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Luciano Pavarotti (October 12, 1935 – September 6, 2007): a brief appreciation

Luciano Pavarotti is likely to be remembered for many reasons: for being one third of the Three Tenors, his tone and timbre, his distinctive figure, his ability to almost caricaturise the archetypical tenor with a drooping white handkerchief, his popular appeal that could draw crowds to fill football stadia to hear opera, his humanitarian work and, his now classic recording of Nessun Dorma.

Music lovers will forever debate who should be counted amongst the truly great singers of all time. Regarding tenors the debate is particularly harsh: Caruso and Gigli undoubtedly make the list, but so too might artists as diverse as Jon Vickers, Peter Pears, Giuseppe di Stefano, Franco Corelli or Alfredo Kraus. The point is that every voice has its own nuances to offer. The two tenors with whom Luciano collaborated most famously, Jose Carreras and Placido Domingo, have their own star qualities, be they feeling for text or exploration of the psychological depths of many of operas greatest roles. Luciano Pavarotti is thought by some to fall short of his colleagues in these two facets of his art, but to focus entirely on these points is perhaps to miss his greatest contributions to operatic performance.

These, I would say, were his near-effortless ringing tone in the upper register, something that was still evident until fairly late on in his career. Even in darker passages or roles his tone could only be described as uplifting, Pavarotti’s voice was instantly recognisable for its pliancy and heart on sleeve emotional honesty. The second quality I would pick out was Pavarotti’s ability to characterise. Restrain any surprise for a moment; I’m referring to his facial acting, not that of his bodily acting. Aware no doubt of the limitations caused by his physical size, he chose to focus much of the expression of the role into the face, which, as luck would have it, proved to be a remarkably versatile vehicle for him. Indeed, as a singing student, I was often encouraged to watch films of Pavarotti’s performances – and those of others – as a means to realising the range of expression that is possible whilst singing.

It is some good fortune that Luciano lived through the peak period of the recording industry, for most of his major roles and artistic collaborations are preserved for posterity. The best of them though come from earlier in his career, when his voice could seemingly do almost anything asked of it. He himself was particularly proud of the Idomeneo recorded under Sir John Pritchard’s baton. He was indeed a stylish Mozartian. Pollione in Bellini’s Norma proved useful in collaboration with Joan Sutherland, as did much else. Verdi and Puccini though proved the backbone of his stage repertoire: La Traviata, I Pagliacci (the earlier recordings of both are to be preferred) and Il trovatore coupled La Boheme – arguably his best recording of which is a live version conducted by Carlos Kleiber though the studio version under Karajan is noteworthy also – to each prove special in their own way.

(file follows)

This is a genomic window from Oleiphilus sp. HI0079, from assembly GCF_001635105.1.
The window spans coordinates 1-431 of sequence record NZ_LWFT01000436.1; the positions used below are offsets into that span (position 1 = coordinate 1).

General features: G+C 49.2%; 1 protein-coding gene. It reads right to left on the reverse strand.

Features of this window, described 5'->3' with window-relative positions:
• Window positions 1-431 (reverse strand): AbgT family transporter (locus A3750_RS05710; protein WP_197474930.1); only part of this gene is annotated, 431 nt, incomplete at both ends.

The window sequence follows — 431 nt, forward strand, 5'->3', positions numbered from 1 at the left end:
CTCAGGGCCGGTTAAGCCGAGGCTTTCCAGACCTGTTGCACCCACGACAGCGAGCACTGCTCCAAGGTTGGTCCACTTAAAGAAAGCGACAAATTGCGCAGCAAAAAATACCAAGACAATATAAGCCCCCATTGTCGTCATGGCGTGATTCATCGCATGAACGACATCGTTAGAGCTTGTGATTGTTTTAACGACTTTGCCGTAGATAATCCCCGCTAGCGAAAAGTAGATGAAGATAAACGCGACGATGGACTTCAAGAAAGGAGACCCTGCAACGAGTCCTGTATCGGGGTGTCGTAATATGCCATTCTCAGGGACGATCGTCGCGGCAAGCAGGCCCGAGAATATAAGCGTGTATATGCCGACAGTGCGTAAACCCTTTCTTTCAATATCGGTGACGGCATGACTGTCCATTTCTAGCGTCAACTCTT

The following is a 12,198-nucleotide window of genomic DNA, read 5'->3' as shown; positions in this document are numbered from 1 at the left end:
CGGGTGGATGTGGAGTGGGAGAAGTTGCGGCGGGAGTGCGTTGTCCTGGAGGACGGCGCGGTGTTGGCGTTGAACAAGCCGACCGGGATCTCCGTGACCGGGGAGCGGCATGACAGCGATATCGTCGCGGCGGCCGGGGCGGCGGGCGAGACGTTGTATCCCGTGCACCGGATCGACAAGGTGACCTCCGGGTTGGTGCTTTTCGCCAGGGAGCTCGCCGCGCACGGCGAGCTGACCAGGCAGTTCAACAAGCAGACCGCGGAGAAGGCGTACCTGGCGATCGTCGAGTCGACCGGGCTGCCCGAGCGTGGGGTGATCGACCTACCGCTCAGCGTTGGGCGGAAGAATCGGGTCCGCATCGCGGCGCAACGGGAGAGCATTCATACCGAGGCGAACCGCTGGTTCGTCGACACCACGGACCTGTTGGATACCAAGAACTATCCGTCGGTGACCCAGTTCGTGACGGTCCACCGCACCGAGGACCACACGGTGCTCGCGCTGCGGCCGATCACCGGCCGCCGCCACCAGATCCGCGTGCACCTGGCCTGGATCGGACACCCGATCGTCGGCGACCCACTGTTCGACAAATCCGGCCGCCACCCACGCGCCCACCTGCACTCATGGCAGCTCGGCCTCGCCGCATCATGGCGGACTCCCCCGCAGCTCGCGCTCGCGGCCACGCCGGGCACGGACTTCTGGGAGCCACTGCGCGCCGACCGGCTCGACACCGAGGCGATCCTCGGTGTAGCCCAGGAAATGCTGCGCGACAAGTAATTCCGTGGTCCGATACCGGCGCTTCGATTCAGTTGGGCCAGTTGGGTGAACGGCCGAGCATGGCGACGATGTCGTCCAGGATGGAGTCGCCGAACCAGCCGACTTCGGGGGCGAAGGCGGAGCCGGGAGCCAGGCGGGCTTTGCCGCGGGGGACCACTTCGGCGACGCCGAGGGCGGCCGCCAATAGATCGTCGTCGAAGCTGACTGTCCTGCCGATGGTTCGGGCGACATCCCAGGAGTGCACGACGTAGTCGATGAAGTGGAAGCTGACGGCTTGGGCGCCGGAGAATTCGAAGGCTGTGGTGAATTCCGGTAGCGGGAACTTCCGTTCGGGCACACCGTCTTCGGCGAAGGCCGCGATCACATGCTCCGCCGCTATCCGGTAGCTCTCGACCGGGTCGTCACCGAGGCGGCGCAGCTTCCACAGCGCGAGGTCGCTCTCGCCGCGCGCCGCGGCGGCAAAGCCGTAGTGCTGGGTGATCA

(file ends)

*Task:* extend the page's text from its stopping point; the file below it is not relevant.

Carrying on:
For a tenor often thought to stick too much to the mainstream, evidence is in the recordings to suggest an investigative streak: a recording of ‘alternative’ Verdi arias for Sony CBS with Abbado, a controversial Otello with Solti, and the Requiems of Donizetti and Berlioz might be taken as examples of this. Yet it was in Verdi’s Requiem his plaintive tenor came into its own, both under Solti and, later, recorded live under Muti for EMI. Missed opportunities? Most tantalising perhaps was the prospect of a Pavarotti Lohengrin, which he told the late Michael Oliver about in an interview for Gramophone. It seems lack of time to study the score was one of the few obstacles in his way. Of all the Wagnerian tenor roles it is the one that would have suited his voice the best: Wagner’s markings take in the full range of dynamics, and with its mixture of ardour, valiance and mystery there is a far amount that Luciano might have found appealing within the score.

Luciano was of course just as generous towards lighter music in his career. Recordings exist featuring collaborations with the likes of Henry Mancini. The songs of Tosti played a similar role for him as the Neapolitan song had done for di Stefano years earlier. A late recording with Leone Magiera at the piano shows Luciano’s care for Tosti at its most extensive; but already the voice shows signs of needing more preparation before the notes ring forth. All of which was to form a firm basis for ventures such as "Pavarotti and Friends" and "The Three Tenors" concerts. Of the Three Tenors concerts I have little doubt that the original was the best. Having just been reissued in a deluxe 2 DVD set you can hear that all three were still in superb vocal shape. As an event, a far cry from high art it might be, but need one care so much? Luciano’s personal charisma and popularity was carefully employed to break down the stuffiness of the classical music establishment which at times can do it more harm than good. Yet for about three brief seconds in the encore of Nessun dorma, when Pavarotti, Domingo and Carreras join together for the final fortissimo Vincero! you hear a near ideal tenor sound – a rich baritonal hue from Domingo, a slight and pleasing nasality from Carreras, and a golden openness from Luciano completes the palette. That quality, once heard, cannot fail to lift the spirits and raise a smile even on the most dismal day.

Evan Dickerson


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